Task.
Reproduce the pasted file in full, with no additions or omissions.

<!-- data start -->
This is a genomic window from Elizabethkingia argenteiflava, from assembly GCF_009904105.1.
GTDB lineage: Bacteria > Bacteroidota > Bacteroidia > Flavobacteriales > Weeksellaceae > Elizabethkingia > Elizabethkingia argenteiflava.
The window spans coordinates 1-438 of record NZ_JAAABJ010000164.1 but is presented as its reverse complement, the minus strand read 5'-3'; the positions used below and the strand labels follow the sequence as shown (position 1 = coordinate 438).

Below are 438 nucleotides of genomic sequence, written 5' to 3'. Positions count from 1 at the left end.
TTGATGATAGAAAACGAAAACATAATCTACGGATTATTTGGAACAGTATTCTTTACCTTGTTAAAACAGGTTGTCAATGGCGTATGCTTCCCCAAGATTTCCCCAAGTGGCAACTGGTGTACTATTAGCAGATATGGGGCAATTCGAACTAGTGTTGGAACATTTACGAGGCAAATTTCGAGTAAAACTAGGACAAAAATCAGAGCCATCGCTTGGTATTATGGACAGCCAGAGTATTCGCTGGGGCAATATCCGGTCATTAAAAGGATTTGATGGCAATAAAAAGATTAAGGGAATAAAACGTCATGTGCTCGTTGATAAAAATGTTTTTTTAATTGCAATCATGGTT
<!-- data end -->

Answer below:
This is a genomic window from Elizabethkingia argenteiflava, from assembly GCF_009904105.1.
GTDB lineage: Bacteria > Bacteroidota > Bacteroidia > Flavobacteriales > Weeksellaceae > Elizabethkingia > Elizabethkingia argenteiflava.
The window spans coordinates 1-438 of record NZ_JAAABJ010000164.1 but is presented as its reverse complement, the minus strand read 5'-3'; the positions used below and the strand labels follow the sequence as shown (position 1 = coordinate 438).

Below are 438 nucleotides of genomic sequence, written 5' to 3'. Positions count from 1 at the left end.
TTGATGATAGAAAACGAAAACATAATCTACGGATTATTTGGAACAGTATTCTTTACCTTGTTAAAACAGGTTGTCAATGGCGTATGCTTCCCCAAGATTTCCCCAAGTGGCAACTGGTGTACTATTAGCAGATATGGGGCAATTCGAACTAGTGTTGGAACATTTACGAGGCAAATTTCGAGTAAAACTAGGACAAAAATCAGAGCCATCGCTTGGTATTATGGACAGCCAGAGTATTCGCTGGGGCAATATCCGGTCATTAAAAGGATTTGATGGCAATAAAAAGATTAAGGGAATAAAACGTCATGTGCTCGTTGATAAAAATGTTTTTTTAATTGCAATCATGGTT